Virtual meetings will stay, even after we have defeated the virus. The old in-person conferences will return but many people and event organizers will have discovered the value and the benefit of virtual events as well. This why I have organized my home office as a stage, where I can stand and look at the audience right in the eyes (although through the lens of a camera). Every time, I am just trying to replicate the feeling of an in-person meeting. A positive mindset is always contagious, hopefully more so than Covid-19. I have a whole array of tech gizmos to be able to do presentations, as I mention in the video. In a number of occasions, I needed to get in touch with my inner MacGyver.
I just want to let you know that virtual meetings and conferences are on my list of services. I hope that it is something that appeals to you and if you are interested, let’s get in touch and see what we can organize.
Over the past few weeks, I have been avidly writing a book of poems around the theme of food and farming. It is now rather advanced and I should be publishing it late Spring 2020. There will be about 70-75 poems. It is a refreshing diversion from my regular activities of food futurist, which tend to revolve around technologies and consumer trends, although I have managed to find some poetry about the future of food and agriculture and those topics. Surprisingly, there is poetry with drones, sensors, data and artificial intelligence. I have been experimenting with different poetry formats such as haiku, villanelles and limericks. It is a lot of fun to do and it good to use both brain hemispheres in harmonious balance and have them fully connected rather than grow one at the expense of the other, which would be like having one huge biceps and the other one all skinny.
Some poems treat of serious matters such as hunger, suicide among farmers, food waste or environmental matters, but most are rather cheerful, like the villanelles and humorous like the haiku and the limericks. It is full of bees, birds, fertile fields, winemaking, gardening, calves, little lambs and piglets. There is also a section that I call “Destinations” that focus on some countries and their food cultures that I particularly like. I am thinking of making a French version of the book when I am finished, as the poems are in English.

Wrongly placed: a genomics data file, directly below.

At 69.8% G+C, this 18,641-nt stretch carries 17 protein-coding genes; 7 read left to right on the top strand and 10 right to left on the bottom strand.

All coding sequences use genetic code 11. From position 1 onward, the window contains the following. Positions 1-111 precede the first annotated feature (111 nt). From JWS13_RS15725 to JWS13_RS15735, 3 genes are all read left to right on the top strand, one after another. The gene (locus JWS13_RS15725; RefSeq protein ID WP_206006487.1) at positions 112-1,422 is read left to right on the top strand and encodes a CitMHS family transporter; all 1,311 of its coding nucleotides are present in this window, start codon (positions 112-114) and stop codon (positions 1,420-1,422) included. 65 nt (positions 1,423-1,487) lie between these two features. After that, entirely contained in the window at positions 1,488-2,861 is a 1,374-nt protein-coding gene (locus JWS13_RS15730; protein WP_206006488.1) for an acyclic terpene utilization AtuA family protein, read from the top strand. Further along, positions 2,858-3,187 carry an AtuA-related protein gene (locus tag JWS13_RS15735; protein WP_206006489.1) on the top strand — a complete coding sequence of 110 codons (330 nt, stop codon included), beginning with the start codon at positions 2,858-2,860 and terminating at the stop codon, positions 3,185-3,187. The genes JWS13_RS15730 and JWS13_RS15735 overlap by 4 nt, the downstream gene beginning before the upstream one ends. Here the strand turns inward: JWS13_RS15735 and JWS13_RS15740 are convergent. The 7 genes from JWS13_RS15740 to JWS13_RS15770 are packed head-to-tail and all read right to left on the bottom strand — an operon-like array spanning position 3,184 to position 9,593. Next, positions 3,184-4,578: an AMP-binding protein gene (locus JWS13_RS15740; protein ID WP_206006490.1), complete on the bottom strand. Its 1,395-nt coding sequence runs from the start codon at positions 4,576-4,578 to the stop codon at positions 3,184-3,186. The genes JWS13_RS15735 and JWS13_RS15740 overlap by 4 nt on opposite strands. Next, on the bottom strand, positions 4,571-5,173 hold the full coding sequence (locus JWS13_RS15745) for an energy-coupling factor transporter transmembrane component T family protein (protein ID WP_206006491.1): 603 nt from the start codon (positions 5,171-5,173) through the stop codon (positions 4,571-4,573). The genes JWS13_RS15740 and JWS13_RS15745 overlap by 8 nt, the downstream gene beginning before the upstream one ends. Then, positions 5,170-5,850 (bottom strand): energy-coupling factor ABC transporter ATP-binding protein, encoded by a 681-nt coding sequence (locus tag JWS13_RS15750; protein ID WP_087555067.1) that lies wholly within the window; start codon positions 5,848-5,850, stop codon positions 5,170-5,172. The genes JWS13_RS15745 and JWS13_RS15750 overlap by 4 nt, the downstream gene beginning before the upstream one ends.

I came up with poetry in an unexpected manner. A former member of my team in my time in aquaculture here in Canada, recently died suddenly at a much too young age. Of course, I was stunned as his passing away was the last thing I had expected. He was a great professional and very instrumental in the turn around that I led here, but most of all he was a gentleman with great human qualities whom I held in very high esteem. After hearing the sad news, I started to write my thoughts in the form of a poem about him. Why did I use poetry? I have no idea but it came naturally. “His” poem will be in the book. But after writing that poem, I felt the urge of keeping writing poems, this time around one of my passions, which is food and farming.
That is the story. I will keep you posted with the next steps.